UNC messaging made bad news worse

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UNC-Chapel Hill Chancellor Carol Folt listens to UNC President Tom Ross as he responds to the report released by Ken Wainstein’s investigation into academic fraud at the University of Carolina North during a press conference Wednesday October 22, 2014 at the Kenan-Flagler School School of Business in Chapel Hill, North Carolina

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In 2013, I attended a reception for Joel Curran, the newly hired Vice Chancellor for Communications at the University of North Carolina at Chapel Hill.

Then-Chancellor Carol Folt created the post and called on Curran, a UNC graduate and accomplished corporate public relations professional, amid negative coverage linked to the scandal of the academic athletics of the university.

One thing I remember from the event is Curran asking me and others, “What should I do? It was flattering, refreshing and humble and proof of the new man’s PR sense. I remember the question more than my answer, but I like to think that I told him to tell the truth and the rest would be done by itself.

Curran took a more complicated approach. He focused on messaging. He expanded the university’s communications staff, oversaw requests for public documents, bolstered the UNC’s profile on social media, and advised Folt, and now Chancellor Kevin Guskiewicz, on what to say – or not to say – all for a nice salary of $ 359,000. Indeed, Curran was so busy that in 2017 Folt brought Clayton Somers, the former chief of staff of the Speaker of the House of Commons, Tim Moore, will be vice chancellor of public affairs at $ 342,000 a year.

All of this channeling, monitoring and analysis coincided with perhaps the worst publicity in UNC-CH history. The academic and athletic scandal ended with a controversial NCAA ruling that wrongdoing was indeed done, but that the offenses were outside the jurisdiction of the NCAA. Then there was the fiasco of the removal of the Confederate Silent Sam statue, Folt’s resignation, the troubled opening and closing of the campus last fall as COVID infections skyrocketed and the outcry over the aborted hiring of Nikole Hannah-Jones.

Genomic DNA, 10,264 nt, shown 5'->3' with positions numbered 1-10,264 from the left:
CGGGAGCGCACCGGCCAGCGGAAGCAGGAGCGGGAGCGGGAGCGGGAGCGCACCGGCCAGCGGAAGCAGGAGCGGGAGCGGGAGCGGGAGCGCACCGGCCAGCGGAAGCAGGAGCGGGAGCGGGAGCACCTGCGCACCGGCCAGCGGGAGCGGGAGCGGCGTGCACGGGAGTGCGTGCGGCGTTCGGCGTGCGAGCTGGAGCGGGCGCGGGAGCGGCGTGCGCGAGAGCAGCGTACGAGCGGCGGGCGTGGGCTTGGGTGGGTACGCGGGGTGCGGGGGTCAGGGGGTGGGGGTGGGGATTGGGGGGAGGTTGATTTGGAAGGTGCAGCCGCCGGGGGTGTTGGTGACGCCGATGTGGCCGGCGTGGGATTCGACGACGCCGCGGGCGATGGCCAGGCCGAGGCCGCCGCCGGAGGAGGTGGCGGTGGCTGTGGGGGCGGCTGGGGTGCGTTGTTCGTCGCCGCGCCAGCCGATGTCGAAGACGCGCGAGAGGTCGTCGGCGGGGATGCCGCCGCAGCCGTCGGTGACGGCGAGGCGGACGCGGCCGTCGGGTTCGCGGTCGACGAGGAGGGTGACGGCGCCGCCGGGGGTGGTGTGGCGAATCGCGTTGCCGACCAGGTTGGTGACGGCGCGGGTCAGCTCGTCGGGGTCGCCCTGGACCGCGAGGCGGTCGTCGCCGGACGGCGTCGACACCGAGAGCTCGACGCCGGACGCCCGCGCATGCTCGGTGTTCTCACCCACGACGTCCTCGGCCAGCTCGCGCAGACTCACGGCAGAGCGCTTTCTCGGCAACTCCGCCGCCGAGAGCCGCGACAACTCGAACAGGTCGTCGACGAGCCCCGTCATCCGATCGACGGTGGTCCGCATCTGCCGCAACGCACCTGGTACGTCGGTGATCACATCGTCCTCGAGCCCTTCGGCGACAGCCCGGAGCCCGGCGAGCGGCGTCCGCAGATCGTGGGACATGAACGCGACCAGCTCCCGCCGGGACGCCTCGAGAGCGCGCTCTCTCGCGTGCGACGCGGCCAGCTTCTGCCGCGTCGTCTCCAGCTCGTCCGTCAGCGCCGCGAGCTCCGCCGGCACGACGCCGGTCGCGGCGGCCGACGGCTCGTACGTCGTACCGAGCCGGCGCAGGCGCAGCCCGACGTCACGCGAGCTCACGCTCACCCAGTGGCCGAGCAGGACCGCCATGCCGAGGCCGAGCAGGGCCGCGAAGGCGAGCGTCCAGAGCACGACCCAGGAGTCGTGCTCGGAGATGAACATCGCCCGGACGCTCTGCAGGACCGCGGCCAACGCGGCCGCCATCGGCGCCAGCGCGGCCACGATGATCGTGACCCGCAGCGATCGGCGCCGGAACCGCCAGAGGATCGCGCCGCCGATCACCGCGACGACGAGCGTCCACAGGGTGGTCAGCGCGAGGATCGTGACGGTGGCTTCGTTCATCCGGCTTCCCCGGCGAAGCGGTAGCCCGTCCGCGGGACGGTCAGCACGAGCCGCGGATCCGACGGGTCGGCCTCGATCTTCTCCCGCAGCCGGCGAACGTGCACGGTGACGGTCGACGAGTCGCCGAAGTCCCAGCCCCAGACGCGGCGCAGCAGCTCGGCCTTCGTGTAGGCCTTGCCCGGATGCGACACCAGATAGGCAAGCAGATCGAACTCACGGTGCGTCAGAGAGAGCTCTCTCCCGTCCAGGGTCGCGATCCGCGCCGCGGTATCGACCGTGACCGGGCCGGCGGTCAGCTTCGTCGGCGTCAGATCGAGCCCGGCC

Money doesn’t buy happiness or, it seems, positive cover. But money can buy money. Curran’s ability to sell the university’s academic and research achievements has helped UNC-CH raise $ 3.9 billion to meet its fundraising goal of $ 4.25 billion.

This exorbitant amount probably caught the attention of the leaders of Notre-Dame, who announced last week that Curran will be the university’s new vice-president for public affairs and communications. When a university can raise billions in the midst of a blizzard of bad news, someone is stepping up the positive.

Today, UNC-CH is looking for a new person to shape the way they communicate. Whoever accepts the job probably won’t ask me the same question as Curran, but here’s an answer anyway.

Remember what UNC-CH administrators usually forget: they work for the public.

Respond quickly to requests for public records. It’s not just polite, it’s the law.

Don’t see everything through the prism of public relations. Delaying information, resisting disclosures, denying problems and insisting that all is well only made the bad news in Chapel Hill worse.

At the level of the public. Deb Aikat, a longtime faculty member of the UNC-CH School of Journalism, told me that during the Silent Sam controversy, the university “was not performing well. It was basically about removing information instead of sharing information.

Level with faculty. Denying the problems – such as the spread of COVID on campus – is a cheerful speech that the faculty calls “toxic positive.” Mimi Chapman, president of the UNC-CH faculty, told me: “It feels like if we don’t talk about it, it doesn’t exist. We are only talking about the good things, rather than naming the real problem. “

Chapman recognized that running a large research university can be “like a big business,” but added that a university should value collaboration and be open about its decisions. “It’s not a corporate culture and in some ways communications need to reflect that. Instead, she said, the faculty felt like “a riding to rotate rather than a partner.”

This is a longer answer than the one I gave to Curran eight years ago. But unfortunately for the image of the university – and its image makers – there has been a lot more to say since then.

Associate Opinion Writer Ned Barnett can be reached at 919-829-4512, or nbarnett @ news observer.com


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